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  • Visions of Belonging: New England and the Making of American Identity
  • William H. Truettner
Visions of Belonging: New England and the Making of American Identity. By Julia Rosenbaum. Ithaca: Cornell University Press. 2006.

New England's bid for cultural primacy among other regions of the United States has been alternately confirmed and challenged ever since European explorers and settlers first landed on its shores. Following the Civil War, the debate sharpened, with counter claims from other regions, although New England continued to gather considerable support. Its founding narrative—in many ways an endless replay of the hardships encountered by those who first colonized the region—was nevertheless unique and compelling national history. By the end of the nineteenth century, that narrative had sufficient strength to launch New England as the leading contender for regional supremacy, or at least to rank it first among equals. In the process, New England's image became roughly interchangeable with that of the United States, an argument art historian Julia Rosenbaum makes forcefully and effectively in Visions of Belonging: New England and the Making of American Identity, published in 2006.

How does one go about claiming cultural ascendancy for New England during this period, when its economic and political power were in decline? And how does one measure the influence of New England outside its borders, if indeed many Americans saw the region as a stand-in for the nation? The core of Dr. Rosenbaum's book is devoted to careful analysis of iconic New England images, produced by artists whose work is often closely identified with the region's shared national identity. The images address both the spiritual and natural worlds of turn-of-the century New England, or perhaps it's more accurate to say they address how the two were thought to interact with each other. The courtyard of the Boston Public Library, which Dr. Rosenbaum uses as one of several launching points for her narrative, I would place in the former category.

In 1896, the architect Charles F. McKim, who designed the library in a stately Beauxarts style, chose to place in the courtyard fountain a dancing figure called Bacchante and Infant Faun. The figure, nude and a bit risqué, especially by Boston standards, was by McKim's younger colleague, the French-trained sculptor Frederick MacMonnies. Response [End Page 279] to McKim's choice (he was actually the donor) was energetically bi-polar, engaging elite Bostonians of every stripe. Those in favor, such as the president of the library, thought the Bacchante "simply glorious," a beautifully crafted bronze. But they ultimately lost out to the nay-sayers, ranking members of the Brahmin hierarchy, who considered the work an affront to the library's social task of enlightening the reading public.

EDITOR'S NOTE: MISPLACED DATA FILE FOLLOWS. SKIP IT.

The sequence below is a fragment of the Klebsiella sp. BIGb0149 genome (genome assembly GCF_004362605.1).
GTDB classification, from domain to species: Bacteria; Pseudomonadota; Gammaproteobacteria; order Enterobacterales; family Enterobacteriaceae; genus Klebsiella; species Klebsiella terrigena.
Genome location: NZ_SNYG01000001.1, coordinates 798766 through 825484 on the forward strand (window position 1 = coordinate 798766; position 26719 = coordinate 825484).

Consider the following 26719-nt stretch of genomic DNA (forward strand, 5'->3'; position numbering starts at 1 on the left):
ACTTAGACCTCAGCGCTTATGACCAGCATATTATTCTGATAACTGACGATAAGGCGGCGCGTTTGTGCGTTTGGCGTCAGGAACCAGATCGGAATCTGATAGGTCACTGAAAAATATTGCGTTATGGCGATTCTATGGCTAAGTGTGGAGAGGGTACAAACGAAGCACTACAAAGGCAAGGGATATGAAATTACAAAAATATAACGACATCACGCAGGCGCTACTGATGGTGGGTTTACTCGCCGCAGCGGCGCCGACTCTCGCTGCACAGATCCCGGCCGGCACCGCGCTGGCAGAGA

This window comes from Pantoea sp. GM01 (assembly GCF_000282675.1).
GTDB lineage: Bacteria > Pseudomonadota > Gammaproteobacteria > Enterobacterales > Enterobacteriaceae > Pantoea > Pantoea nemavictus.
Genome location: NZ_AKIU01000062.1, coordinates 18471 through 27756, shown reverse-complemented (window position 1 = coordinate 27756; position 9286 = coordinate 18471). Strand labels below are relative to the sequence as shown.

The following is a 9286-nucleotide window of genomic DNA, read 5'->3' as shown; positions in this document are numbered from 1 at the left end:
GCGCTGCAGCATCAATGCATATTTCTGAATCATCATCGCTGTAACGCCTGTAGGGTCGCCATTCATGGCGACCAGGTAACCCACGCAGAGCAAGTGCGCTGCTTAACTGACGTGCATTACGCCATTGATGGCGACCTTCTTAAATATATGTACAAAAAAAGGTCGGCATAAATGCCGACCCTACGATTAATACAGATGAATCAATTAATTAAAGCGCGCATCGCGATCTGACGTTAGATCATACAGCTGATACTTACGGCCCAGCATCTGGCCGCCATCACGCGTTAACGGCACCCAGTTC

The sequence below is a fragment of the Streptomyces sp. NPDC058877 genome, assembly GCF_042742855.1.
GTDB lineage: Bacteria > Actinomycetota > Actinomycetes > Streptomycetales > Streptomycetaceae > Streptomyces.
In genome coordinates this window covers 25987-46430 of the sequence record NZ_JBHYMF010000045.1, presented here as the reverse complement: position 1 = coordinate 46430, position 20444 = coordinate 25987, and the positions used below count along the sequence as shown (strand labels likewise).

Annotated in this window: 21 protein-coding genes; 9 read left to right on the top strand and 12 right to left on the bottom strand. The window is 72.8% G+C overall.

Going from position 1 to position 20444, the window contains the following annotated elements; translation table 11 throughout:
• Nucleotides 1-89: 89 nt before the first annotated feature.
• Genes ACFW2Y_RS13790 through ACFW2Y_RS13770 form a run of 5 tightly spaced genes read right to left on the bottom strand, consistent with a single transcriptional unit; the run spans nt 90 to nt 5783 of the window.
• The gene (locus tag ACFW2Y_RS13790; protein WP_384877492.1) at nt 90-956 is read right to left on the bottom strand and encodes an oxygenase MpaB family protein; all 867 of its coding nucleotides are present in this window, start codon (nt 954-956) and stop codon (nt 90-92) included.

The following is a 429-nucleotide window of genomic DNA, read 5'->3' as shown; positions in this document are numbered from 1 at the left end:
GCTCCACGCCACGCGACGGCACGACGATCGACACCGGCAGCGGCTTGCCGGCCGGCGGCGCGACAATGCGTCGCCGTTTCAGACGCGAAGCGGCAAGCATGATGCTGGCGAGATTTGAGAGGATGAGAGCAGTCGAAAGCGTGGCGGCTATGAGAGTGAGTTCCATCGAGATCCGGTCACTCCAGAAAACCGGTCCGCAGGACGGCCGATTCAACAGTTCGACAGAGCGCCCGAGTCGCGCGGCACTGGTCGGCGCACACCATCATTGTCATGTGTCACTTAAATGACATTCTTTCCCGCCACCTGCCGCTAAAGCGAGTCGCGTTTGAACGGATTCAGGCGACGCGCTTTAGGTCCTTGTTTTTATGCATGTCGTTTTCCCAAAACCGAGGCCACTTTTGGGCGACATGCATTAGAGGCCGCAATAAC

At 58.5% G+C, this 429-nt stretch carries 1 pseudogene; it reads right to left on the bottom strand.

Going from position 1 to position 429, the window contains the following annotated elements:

From this enticing lead, the author takes us behind the scenes to investigate the culture wars of turn-of-the-century New England. But as the investigation proceeds, one detects a trend, present almost from the beginning of the book (the first chapter is devoted to the 1893 Chicago Fair) that seems to favor social and historical context over a closer look at aesthetic strategies. Thus, the otherwise careful parsing of exchanges over the Bacchante leaves us with numerous unanswered questions. What, for example, might the figure reveal about McKim's own taste, or, for that matter, about his allegiance to MacMonnies' work? Why did the architect believe the Bacchante an appropriate complement to the Renaissance arcade surrounding the library courtyard (of which we see only one small illustration)? Did he think the Beaux-arts style of the Bacchante gave a lively touch to the classical spirit of his architecture? Or did McKim, a New York architect, fail to read accurately his Boston audience? One might also ask if he was simply taken by the beauty of McMonnies' sculpture, a beauty that the architect believed rose above the parochial taste of (at least) a few influential Bostonians. Does that further suggest that McKim saw art as an end in itself, whether in the form of sculpture or the great books that would soon fill the library, and that such a belief prompted him to look beyond moral uplift for...


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